Departments to defend budgets
by BRIAN GRAVES Banner Staff Writer
May 01, 2014 | 517 views | 0 0 comments | 14 14 recommendations | email to a friend | print


Four county departments will be called to answer for their budget requests when the Bradley County Commission meets for its first formal budget hearing May 8.

The finance committee made that decision during a session Wednesday afternoon.

After having had a few weeks to go through more than 200 pages of budget requests, committee members agreed the Bradley County Sheriff’s Office, justice center, EMS and the election commission will be asked for more detail on their requests for the 2014-15 fiscal year.

Commissioner Jeff Morelorck first asked for the Sheriff’s Office, justice center and EMS to appear at the budget hearing.

County Mayor D. Gary Davis said there is some question about the sheriff’s budget due to an uncertainty of who will actually be in that position following the coming primary elections.

“The budget here is the current administration’s,” Davis noted. “If the current sheriff is not re-elected May 6, why would you bring him in on May 8?”

Commissioner J. Adam Lowe said the current sheriff, Jim Ruth, is in office until Sept. 1 despite what happens Election Day.

“I hope cooler heads prevail and are professional and earn their keep,” Lowe said.

Committee Chairman Ed Elkins said the hearing’s purpose would be to hear the justification for why the items in the budget are there.

Both Lowe and Elkins said the biggest question was about the estimate of revenue from state prisoners.

That question comes from the BCSO request showing revenue from state prisoners during the 2012-13 fiscal year was $2,144,763.

Under the current year, that revenue was projected to be $1.6 million.

The first seven months of this fiscal year realized $802,160 and the BCSO is projecting those revenues next fiscal year to be $1,027,047.

Commissioners were questioning why there was such a dramatic drop of $600,000 in state prisoner revenue projected for the next fiscal year.

EMS and the justice center caught commissioners’ attention by being the two departments asking for the largest increases over their current budget.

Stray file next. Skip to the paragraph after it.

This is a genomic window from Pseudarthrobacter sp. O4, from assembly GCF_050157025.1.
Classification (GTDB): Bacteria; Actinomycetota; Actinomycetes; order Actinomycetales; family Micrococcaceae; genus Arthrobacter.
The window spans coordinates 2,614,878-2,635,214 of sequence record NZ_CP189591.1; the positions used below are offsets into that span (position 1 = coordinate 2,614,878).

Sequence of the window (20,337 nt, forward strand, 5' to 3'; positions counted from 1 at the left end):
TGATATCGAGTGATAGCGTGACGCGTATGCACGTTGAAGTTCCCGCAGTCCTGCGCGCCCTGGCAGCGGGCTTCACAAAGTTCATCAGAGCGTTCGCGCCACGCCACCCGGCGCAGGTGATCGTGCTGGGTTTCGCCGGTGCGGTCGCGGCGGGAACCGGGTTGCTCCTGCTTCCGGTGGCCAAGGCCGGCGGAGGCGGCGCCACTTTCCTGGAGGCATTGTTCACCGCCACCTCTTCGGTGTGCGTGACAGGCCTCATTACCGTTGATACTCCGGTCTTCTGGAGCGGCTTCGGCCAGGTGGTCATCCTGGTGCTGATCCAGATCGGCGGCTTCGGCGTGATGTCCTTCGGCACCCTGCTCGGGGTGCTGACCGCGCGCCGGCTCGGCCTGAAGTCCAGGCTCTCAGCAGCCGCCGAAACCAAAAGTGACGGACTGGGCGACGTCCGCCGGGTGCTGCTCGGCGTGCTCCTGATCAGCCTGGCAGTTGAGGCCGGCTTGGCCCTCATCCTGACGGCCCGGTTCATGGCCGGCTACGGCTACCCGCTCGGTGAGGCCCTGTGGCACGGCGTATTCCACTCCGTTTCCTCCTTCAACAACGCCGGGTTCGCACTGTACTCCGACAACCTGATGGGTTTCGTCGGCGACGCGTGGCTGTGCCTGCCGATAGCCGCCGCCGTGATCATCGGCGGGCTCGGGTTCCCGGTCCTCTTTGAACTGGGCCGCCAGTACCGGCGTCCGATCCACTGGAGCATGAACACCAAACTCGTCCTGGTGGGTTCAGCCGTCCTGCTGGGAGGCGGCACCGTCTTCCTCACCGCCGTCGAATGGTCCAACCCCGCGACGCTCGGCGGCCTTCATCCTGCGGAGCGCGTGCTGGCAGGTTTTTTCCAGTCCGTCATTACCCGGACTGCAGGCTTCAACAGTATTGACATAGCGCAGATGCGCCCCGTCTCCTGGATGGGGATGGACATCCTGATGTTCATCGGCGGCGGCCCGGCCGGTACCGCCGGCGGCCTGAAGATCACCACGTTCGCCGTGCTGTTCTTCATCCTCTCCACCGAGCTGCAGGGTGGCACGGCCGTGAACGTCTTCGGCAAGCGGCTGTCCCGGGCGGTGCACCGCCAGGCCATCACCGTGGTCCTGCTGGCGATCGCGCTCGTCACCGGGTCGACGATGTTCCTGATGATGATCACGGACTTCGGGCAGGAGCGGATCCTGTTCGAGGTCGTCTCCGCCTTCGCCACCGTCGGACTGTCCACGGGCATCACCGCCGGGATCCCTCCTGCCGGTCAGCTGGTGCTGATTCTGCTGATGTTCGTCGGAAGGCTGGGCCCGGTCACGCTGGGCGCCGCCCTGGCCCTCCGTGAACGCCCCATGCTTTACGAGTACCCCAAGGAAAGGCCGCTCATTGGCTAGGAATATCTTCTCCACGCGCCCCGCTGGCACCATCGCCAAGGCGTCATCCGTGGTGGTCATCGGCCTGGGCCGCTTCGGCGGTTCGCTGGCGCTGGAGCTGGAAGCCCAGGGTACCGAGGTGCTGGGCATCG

EMS is requesting an increase from $5,017,903 to $5,309,539.

The justice center seeks to see that budget upped from $6,314,109 to $6,450,191.

Elkins wanted to review the election commission’s numbers, saying he recalled the commission approving a formula that would allow the hiring of a full-time person with the caveat there would be no further requests for increases in personnel.

Lowe agreed that occurred, but added there was a new election commission in place that was not in charge when that understanding was made.

Davis also answered commissioners’ questions about a potential $28,000 expense to upgrade the telephone system in the courthouse.

He said the current system is 12 years old and he has been told it is now facing a level where there are no longer replacement parts available to service the system.

Davis said the same system was installed in both the courthouse and the justice center.

“Just like a lot of things, it’s old and outdated,” he said.

The mayor said his thought was to make the changes this year to the courthouse and annex while using those parts through the year for the justice center system. Then, take the potential savings, if realized, from the new system to help upgrade the justice center’s communications.

“We don’t have to, but we need to,” Davis said about the upgrades. “We can get by another year possibly, but in six months we may be addressing it as an emergency situation. Ideally, we do it. But I just don’t know yet.”

Davis said there are true needs that need to be done throughout the budget.

“We don’t have to do these things so if we get to the point of not being able to, we’ll take them out,” he said. “Right now what I’m going though is I’m taking out things I can take out and leaving those [other] things, hoping it works that way. But I may go back on second round and take them out.”